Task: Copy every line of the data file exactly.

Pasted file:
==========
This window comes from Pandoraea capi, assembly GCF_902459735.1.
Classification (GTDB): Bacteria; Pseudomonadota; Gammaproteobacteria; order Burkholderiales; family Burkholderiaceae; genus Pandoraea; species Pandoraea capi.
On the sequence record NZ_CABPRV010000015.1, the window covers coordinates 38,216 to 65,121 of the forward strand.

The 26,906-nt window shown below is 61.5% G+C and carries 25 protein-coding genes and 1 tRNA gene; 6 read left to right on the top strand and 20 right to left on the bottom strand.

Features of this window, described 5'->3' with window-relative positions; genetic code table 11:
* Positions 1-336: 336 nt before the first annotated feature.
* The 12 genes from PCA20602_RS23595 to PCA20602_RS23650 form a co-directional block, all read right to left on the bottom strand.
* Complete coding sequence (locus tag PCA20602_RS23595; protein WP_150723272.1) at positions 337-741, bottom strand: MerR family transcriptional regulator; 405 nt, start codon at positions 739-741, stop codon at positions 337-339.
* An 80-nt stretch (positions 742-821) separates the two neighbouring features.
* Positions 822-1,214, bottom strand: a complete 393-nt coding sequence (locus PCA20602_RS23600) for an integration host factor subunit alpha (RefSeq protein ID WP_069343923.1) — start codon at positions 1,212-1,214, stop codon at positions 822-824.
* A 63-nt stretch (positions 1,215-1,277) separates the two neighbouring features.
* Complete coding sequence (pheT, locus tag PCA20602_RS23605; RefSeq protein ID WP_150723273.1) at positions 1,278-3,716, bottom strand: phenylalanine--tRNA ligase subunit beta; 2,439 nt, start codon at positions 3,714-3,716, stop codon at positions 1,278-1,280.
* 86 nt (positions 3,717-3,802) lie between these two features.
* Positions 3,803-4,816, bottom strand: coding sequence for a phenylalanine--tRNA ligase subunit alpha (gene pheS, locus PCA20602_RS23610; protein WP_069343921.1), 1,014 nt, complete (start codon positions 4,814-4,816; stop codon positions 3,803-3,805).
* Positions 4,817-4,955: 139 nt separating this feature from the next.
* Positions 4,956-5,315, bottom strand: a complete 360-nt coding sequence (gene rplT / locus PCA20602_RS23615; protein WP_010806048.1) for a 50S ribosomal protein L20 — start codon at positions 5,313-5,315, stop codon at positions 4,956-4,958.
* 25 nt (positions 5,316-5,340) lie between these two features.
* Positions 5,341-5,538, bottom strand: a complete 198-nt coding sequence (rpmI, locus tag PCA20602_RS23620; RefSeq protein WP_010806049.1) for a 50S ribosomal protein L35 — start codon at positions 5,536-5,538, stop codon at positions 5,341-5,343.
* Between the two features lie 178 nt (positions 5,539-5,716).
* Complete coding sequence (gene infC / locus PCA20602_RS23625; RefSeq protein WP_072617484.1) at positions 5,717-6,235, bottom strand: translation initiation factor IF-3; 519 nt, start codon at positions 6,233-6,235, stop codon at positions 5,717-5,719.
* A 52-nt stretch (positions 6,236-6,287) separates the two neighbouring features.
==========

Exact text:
This window comes from Pandoraea capi, assembly GCF_902459735.1.
Classification (GTDB): Bacteria; Pseudomonadota; Gammaproteobacteria; order Burkholderiales; family Burkholderiaceae; genus Pandoraea; species Pandoraea capi.
On the sequence record NZ_CABPRV010000015.1, the window covers coordinates 38,216 to 65,121 of the forward strand.

The 26,906-nt window shown below is 61.5% G+C and carries 25 protein-coding genes and 1 tRNA gene; 6 read left to right on the top strand and 20 right to left on the bottom strand.

Features of this window, described 5'->3' with window-relative positions; genetic code table 11:
* Positions 1-336: 336 nt before the first annotated feature.
* The 12 genes from PCA20602_RS23595 to PCA20602_RS23650 form a co-directional block, all read right to left on the bottom strand.
* Complete coding sequence (locus tag PCA20602_RS23595; protein WP_150723272.1) at positions 337-741, bottom strand: MerR family transcriptional regulator; 405 nt, start codon at positions 739-741, stop codon at positions 337-339.
* An 80-nt stretch (positions 742-821) separates the two neighbouring features.
* Positions 822-1,214, bottom strand: a complete 393-nt coding sequence (locus PCA20602_RS23600) for an integration host factor subunit alpha (RefSeq protein ID WP_069343923.1) — start codon at positions 1,212-1,214, stop codon at positions 822-824.
* A 63-nt stretch (positions 1,215-1,277) separates the two neighbouring features.
* Complete coding sequence (pheT, locus tag PCA20602_RS23605; RefSeq protein ID WP_150723273.1) at positions 1,278-3,716, bottom strand: phenylalanine--tRNA ligase subunit beta; 2,439 nt, start codon at positions 3,714-3,716, stop codon at positions 1,278-1,280.
* 86 nt (positions 3,717-3,802) lie between these two features.
* Positions 3,803-4,816, bottom strand: coding sequence for a phenylalanine--tRNA ligase subunit alpha (gene pheS, locus PCA20602_RS23610; protein WP_069343921.1), 1,014 nt, complete (start codon positions 4,814-4,816; stop codon positions 3,803-3,805).
* Positions 4,817-4,955: 139 nt separating this feature from the next.
* Positions 4,956-5,315, bottom strand: a complete 360-nt coding sequence (gene rplT / locus PCA20602_RS23615; protein WP_010806048.1) for a 50S ribosomal protein L20 — start codon at positions 5,313-5,315, stop codon at positions 4,956-4,958.
* 25 nt (positions 5,316-5,340) lie between these two features.
* Positions 5,341-5,538, bottom strand: a complete 198-nt coding sequence (rpmI, locus tag PCA20602_RS23620; RefSeq protein WP_010806049.1) for a 50S ribosomal protein L35 — start codon at positions 5,536-5,538, stop codon at positions 5,341-5,343.
* Between the two features lie 178 nt (positions 5,539-5,716).
* Complete coding sequence (gene infC / locus PCA20602_RS23625; RefSeq protein WP_072617484.1) at positions 5,717-6,235, bottom strand: translation initiation factor IF-3; 519 nt, start codon at positions 6,233-6,235, stop codon at positions 5,717-5,719.
* A 52-nt stretch (positions 6,236-6,287) separates the two neighbouring features.